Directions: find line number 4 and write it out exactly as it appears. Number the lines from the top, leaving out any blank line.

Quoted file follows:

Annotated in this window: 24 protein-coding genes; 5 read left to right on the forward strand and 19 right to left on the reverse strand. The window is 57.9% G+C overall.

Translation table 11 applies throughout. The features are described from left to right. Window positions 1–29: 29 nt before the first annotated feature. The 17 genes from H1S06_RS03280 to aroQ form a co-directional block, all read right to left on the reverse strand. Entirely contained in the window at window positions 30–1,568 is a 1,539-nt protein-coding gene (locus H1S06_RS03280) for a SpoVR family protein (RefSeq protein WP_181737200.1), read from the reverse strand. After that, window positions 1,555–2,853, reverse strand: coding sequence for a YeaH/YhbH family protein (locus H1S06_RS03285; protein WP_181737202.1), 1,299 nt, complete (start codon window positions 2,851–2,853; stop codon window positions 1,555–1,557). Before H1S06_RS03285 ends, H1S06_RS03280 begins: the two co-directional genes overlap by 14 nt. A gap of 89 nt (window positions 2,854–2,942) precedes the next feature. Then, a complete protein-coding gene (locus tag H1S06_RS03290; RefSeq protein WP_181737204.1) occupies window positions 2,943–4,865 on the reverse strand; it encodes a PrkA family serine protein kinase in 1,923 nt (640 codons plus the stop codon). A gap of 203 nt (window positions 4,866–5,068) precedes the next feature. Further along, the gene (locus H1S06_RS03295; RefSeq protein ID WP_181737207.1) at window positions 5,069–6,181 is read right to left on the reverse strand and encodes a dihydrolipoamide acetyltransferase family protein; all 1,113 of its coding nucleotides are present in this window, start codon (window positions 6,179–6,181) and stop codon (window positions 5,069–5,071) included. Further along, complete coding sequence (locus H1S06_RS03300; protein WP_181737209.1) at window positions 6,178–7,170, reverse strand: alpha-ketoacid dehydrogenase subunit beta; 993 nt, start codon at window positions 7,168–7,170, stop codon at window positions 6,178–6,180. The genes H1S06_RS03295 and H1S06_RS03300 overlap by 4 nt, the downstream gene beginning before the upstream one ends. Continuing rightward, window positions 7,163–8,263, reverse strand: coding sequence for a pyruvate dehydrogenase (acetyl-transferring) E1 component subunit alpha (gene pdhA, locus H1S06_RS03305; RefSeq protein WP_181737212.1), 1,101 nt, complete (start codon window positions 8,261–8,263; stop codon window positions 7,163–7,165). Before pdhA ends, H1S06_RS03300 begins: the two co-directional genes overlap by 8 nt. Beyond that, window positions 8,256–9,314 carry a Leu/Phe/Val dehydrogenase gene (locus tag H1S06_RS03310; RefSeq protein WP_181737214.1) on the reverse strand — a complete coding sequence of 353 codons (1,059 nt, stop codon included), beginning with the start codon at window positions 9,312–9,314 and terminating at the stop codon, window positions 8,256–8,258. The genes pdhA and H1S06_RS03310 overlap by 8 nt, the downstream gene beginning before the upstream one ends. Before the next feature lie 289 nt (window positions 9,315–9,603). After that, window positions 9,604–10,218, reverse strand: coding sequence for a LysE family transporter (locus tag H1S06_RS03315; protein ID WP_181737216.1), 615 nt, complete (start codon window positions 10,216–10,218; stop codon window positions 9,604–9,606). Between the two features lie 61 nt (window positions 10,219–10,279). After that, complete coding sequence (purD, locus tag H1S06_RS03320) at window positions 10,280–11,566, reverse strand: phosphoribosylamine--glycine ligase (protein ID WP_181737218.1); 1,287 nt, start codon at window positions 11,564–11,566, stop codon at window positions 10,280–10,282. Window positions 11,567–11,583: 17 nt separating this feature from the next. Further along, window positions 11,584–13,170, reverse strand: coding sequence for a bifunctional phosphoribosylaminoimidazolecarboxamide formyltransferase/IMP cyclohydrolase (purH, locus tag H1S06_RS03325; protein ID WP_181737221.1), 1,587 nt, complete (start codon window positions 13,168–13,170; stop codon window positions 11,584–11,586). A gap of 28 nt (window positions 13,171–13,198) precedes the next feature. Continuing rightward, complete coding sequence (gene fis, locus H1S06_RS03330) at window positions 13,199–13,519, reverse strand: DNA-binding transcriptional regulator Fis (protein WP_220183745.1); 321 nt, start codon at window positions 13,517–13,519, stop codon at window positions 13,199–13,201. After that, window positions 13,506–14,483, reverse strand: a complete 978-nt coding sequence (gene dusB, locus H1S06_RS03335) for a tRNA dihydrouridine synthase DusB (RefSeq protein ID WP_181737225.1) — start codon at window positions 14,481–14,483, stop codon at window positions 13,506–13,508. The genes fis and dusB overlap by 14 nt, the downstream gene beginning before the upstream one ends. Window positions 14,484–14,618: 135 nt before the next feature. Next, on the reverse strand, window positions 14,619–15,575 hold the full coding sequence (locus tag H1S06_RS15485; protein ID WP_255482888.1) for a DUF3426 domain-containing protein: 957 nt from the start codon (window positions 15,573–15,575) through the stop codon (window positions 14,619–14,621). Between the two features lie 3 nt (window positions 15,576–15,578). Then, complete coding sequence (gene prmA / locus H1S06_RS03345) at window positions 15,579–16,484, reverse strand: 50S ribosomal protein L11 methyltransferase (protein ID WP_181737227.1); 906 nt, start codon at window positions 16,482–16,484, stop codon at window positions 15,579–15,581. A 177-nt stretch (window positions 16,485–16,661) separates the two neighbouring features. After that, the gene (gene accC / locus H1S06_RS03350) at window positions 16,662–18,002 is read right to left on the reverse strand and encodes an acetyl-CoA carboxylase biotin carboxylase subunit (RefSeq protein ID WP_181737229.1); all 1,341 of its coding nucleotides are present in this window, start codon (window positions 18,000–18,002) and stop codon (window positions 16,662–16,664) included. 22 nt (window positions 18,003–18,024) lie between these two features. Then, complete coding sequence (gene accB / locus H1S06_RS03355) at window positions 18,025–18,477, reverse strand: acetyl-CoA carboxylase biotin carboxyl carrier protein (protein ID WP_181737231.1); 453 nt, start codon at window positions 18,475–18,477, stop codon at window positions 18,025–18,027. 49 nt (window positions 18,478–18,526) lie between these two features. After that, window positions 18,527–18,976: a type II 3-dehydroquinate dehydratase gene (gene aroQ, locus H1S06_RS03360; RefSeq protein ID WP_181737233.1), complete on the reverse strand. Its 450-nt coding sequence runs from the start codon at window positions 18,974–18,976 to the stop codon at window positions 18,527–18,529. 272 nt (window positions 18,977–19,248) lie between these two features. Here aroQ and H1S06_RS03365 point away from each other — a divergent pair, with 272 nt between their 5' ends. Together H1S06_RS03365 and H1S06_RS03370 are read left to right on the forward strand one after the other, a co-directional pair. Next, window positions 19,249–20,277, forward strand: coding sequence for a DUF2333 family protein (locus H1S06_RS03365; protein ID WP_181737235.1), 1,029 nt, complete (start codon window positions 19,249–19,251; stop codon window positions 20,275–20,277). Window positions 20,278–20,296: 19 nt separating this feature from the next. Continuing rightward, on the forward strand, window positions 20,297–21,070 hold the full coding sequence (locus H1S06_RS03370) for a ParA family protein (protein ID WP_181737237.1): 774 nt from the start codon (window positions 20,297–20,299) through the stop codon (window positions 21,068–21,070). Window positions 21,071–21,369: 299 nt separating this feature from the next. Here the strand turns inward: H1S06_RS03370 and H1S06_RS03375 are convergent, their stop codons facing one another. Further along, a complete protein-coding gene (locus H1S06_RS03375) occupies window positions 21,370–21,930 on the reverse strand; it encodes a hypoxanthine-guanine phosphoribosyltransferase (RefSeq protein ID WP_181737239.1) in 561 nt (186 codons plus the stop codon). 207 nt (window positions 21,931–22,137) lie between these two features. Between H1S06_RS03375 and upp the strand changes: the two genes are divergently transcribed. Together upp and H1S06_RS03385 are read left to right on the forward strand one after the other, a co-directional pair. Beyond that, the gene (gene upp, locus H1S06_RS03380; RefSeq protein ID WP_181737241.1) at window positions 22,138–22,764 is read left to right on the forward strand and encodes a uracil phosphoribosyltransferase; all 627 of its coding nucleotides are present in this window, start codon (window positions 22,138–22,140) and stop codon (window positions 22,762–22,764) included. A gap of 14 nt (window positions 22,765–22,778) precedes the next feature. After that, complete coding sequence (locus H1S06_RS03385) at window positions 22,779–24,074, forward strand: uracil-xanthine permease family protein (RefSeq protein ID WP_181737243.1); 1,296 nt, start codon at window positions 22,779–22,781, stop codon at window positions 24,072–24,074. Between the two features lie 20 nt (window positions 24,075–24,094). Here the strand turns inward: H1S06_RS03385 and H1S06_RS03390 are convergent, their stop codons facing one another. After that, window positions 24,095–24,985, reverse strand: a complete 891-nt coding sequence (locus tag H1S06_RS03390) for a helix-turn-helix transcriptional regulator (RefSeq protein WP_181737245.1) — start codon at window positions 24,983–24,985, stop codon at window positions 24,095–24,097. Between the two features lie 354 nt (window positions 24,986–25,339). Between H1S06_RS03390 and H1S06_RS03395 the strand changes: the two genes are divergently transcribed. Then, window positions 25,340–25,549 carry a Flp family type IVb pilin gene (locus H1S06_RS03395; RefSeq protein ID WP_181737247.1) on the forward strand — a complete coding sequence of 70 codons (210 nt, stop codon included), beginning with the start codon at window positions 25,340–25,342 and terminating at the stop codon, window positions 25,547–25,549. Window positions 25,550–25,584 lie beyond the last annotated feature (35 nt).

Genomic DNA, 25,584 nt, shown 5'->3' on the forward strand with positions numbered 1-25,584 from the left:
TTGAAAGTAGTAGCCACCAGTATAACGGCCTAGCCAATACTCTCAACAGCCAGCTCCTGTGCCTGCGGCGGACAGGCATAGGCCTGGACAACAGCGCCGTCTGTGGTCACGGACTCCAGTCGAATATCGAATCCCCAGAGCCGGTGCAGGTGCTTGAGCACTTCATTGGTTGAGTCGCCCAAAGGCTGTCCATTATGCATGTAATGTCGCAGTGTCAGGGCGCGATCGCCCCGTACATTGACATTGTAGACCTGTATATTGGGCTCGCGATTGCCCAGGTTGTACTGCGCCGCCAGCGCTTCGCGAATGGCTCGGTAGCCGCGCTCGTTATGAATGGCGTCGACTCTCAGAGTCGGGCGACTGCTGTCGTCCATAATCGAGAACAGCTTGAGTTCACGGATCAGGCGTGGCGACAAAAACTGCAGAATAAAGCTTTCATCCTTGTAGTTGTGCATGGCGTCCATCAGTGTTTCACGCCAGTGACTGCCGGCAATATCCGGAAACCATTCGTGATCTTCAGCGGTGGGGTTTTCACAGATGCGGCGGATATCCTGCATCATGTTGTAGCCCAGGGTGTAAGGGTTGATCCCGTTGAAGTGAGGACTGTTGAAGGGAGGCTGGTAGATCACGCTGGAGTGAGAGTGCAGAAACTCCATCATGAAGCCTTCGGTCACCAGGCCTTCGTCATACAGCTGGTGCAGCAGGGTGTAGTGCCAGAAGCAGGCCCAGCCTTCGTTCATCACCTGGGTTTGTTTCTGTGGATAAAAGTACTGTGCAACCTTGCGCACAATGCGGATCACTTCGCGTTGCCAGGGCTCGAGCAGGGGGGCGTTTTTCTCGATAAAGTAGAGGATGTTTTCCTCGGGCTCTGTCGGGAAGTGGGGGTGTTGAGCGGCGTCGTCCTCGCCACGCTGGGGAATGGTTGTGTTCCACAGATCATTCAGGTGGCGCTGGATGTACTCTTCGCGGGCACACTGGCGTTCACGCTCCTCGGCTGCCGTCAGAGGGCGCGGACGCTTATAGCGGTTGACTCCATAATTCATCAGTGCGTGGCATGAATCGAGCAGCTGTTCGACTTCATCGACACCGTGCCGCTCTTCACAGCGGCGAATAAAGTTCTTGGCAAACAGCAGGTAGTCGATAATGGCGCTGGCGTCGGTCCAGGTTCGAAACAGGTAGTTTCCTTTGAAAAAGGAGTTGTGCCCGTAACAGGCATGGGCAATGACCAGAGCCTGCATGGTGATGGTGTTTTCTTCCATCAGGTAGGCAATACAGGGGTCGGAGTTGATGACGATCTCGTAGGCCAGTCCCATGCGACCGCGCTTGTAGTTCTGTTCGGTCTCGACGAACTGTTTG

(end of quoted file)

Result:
TTGAAAGTAGTAGCCACCAGTATAACGGCCTAGCCAATACTCTCAACAGCCAGCTCCTGTGCCTGCGGCGGACAGGCATAGGCCTGGACAACAGCGCCGTCTGTGGTCACGGACTCCAGTCGAATATCGAATCCCCAGAGCCGGTGCAGGTGCTTGAGCACTTCATTGGTTGAGTCGCCCAAAGGCTGTCCATTATGCATGTAATGTCGCAGTGTCAGGGCGCGATCGCCCCGTACATTGACATTGTAGACCTGTATATTGGGCTCGCGATTGCCCAGGTTGTACTGCGCCGCCAGCGCTTCGCGAATGGCTCGGTAGCCGCGCTCGTTATGAATGGCGTCGACTCTCAGAGTCGGGCGACTGCTGTCGTCCATAATCGAGAACAGCTTGAGTTCACGGATCAGGCGTGGCGACAAAAACTGCAGAATAAAGCTTTCATCCTTGTAGTTGTGCATGGCGTCCATCAGTGTTTCACGCCAGTGACTGCCGGCAATATCCGGAAACCATTCGTGATCTTCAGCGGTGGGGTTTTCACAGATGCGGCGGATATCCTGCATCATGTTGTAGCCCAGGGTGTAAGGGTTGATCCCGTTGAAGTGAGGACTGTTGAAGGGAGGCTGGTAGATCACGCTGGAGTGAGAGTGCAGAAACTCCATCATGAAGCCTTCGGTCACCAGGCCTTCGTCATACAGCTGGTGCAGCAGGGTGTAGTGCCAGAAGCAGGCCCAGCCTTCGTTCATCACCTGGGTTTGTTTCTGTGGATAAAAGTACTGTGCAACCTTGCGCACAATGCGGATCACTTCGCGTTGCCAGGGCTCGAGCAGGGGGGCGTTTTTCTCGATAAAGTAGAGGATGTTTTCCTCGGGCTCTGTCGGGAAGTGGGGGTGTTGAGCGGCGTCGTCCTCGCCACGCTGGGGAATGGTTGTGTTCCACAGATCATTCAGGTGGCGCTGGATGTACTCTTCGCGGGCACACTGGCGTTCACGCTCCTCGGCTGCCGTCAGAGGGCGCGGACGCTTATAGCGGTTGACTCCATAATTCATCAGTGCGTGGCATGAATCGAGCAGCTGTTCGACTTCATCGACACCGTGCCGCTCTTCACAGCGGCGAATAAAGTTCTTGGCAAACAGCAGGTAGTCGATAATGGCGCTGGCGTCGGTCCAGGTTCGAAACAGGTAGTTTCCTTTGAAAAAGGAGTTGTGCCCGTAACAGGCATGGGCAATGACCAGAGCCTGCATGGTGATGGTGTTTTCTTCCATCAGGTAGGCAATACAGGGGTCGGAGTTGATGACGATCTCGTAGGCCAGTCCCATGCGACCGCGCTTGTAGTTCTGTTCGGTCTCGACGAACTGTTTG